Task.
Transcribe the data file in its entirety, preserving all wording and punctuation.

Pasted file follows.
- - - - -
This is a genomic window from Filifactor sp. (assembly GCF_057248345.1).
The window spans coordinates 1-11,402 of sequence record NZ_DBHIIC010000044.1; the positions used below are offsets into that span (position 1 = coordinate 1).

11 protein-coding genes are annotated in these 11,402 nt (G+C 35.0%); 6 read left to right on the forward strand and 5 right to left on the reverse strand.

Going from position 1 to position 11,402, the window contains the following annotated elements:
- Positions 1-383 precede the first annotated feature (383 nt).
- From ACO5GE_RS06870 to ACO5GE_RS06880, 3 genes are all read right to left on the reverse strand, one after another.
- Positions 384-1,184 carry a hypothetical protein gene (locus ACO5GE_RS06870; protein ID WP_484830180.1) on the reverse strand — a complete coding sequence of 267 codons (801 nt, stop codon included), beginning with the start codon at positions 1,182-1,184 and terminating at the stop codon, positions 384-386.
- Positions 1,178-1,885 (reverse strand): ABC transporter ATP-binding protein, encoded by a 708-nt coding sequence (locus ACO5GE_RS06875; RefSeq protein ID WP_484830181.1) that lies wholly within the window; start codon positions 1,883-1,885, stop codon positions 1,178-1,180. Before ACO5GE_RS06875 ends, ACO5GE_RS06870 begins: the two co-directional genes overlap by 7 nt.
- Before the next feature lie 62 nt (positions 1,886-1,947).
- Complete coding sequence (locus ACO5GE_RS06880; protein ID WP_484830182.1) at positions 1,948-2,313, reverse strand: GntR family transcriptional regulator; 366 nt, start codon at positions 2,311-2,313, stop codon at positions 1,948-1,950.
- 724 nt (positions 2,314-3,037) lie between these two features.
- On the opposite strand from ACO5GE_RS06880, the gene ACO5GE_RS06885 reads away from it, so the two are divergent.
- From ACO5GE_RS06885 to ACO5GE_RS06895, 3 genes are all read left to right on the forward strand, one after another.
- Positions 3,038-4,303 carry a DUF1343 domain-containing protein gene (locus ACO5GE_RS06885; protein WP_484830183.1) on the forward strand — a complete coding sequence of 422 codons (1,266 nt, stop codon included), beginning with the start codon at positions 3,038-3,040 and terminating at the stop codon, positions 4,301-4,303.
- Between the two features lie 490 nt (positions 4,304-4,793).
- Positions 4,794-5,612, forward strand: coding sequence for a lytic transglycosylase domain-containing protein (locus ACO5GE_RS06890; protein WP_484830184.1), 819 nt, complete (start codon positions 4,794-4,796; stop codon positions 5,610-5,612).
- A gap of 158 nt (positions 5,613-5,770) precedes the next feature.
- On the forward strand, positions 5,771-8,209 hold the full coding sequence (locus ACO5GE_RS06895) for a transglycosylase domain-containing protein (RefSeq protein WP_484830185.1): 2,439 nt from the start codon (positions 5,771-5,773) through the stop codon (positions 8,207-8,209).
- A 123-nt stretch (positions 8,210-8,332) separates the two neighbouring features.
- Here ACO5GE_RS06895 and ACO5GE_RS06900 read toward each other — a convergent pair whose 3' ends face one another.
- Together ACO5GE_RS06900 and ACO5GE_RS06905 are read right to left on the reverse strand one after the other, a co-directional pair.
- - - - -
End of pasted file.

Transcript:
This is a genomic window from Filifactor sp. (assembly GCF_057248345.1).
The window spans coordinates 1-11,402 of sequence record NZ_DBHIIC010000044.1; the positions used below are offsets into that span (position 1 = coordinate 1).

11 protein-coding genes are annotated in these 11,402 nt (G+C 35.0%); 6 read left to right on the forward strand and 5 right to left on the reverse strand.

Going from position 1 to position 11,402, the window contains the following annotated elements:
- Positions 1-383 precede the first annotated feature (383 nt).
- From ACO5GE_RS06870 to ACO5GE_RS06880, 3 genes are all read right to left on the reverse strand, one after another.
- Positions 384-1,184 carry a hypothetical protein gene (locus ACO5GE_RS06870; protein ID WP_484830180.1) on the reverse strand — a complete coding sequence of 267 codons (801 nt, stop codon included), beginning with the start codon at positions 1,182-1,184 and terminating at the stop codon, positions 384-386.
- Positions 1,178-1,885 (reverse strand): ABC transporter ATP-binding protein, encoded by a 708-nt coding sequence (locus ACO5GE_RS06875; RefSeq protein ID WP_484830181.1) that lies wholly within the window; start codon positions 1,883-1,885, stop codon positions 1,178-1,180. Before ACO5GE_RS06875 ends, ACO5GE_RS06870 begins: the two co-directional genes overlap by 7 nt.
- Before the next feature lie 62 nt (positions 1,886-1,947).
- Complete coding sequence (locus ACO5GE_RS06880; protein ID WP_484830182.1) at positions 1,948-2,313, reverse strand: GntR family transcriptional regulator; 366 nt, start codon at positions 2,311-2,313, stop codon at positions 1,948-1,950.
- 724 nt (positions 2,314-3,037) lie between these two features.
- On the opposite strand from ACO5GE_RS06880, the gene ACO5GE_RS06885 reads away from it, so the two are divergent.
- From ACO5GE_RS06885 to ACO5GE_RS06895, 3 genes are all read left to right on the forward strand, one after another.
- Positions 3,038-4,303 carry a DUF1343 domain-containing protein gene (locus ACO5GE_RS06885; protein WP_484830183.1) on the forward strand — a complete coding sequence of 422 codons (1,266 nt, stop codon included), beginning with the start codon at positions 3,038-3,040 and terminating at the stop codon, positions 4,301-4,303.
- Between the two features lie 490 nt (positions 4,304-4,793).
- Positions 4,794-5,612, forward strand: coding sequence for a lytic transglycosylase domain-containing protein (locus ACO5GE_RS06890; protein WP_484830184.1), 819 nt, complete (start codon positions 4,794-4,796; stop codon positions 5,610-5,612).
- A gap of 158 nt (positions 5,613-5,770) precedes the next feature.
- On the forward strand, positions 5,771-8,209 hold the full coding sequence (locus ACO5GE_RS06895) for a transglycosylase domain-containing protein (RefSeq protein WP_484830185.1): 2,439 nt from the start codon (positions 5,771-5,773) through the stop codon (positions 8,207-8,209).
- A 123-nt stretch (positions 8,210-8,332) separates the two neighbouring features.
- Here ACO5GE_RS06895 and ACO5GE_RS06900 read toward each other — a convergent pair whose 3' ends face one another.
- Together ACO5GE_RS06900 and ACO5GE_RS06905 are read right to left on the reverse strand one after the other, a co-directional pair.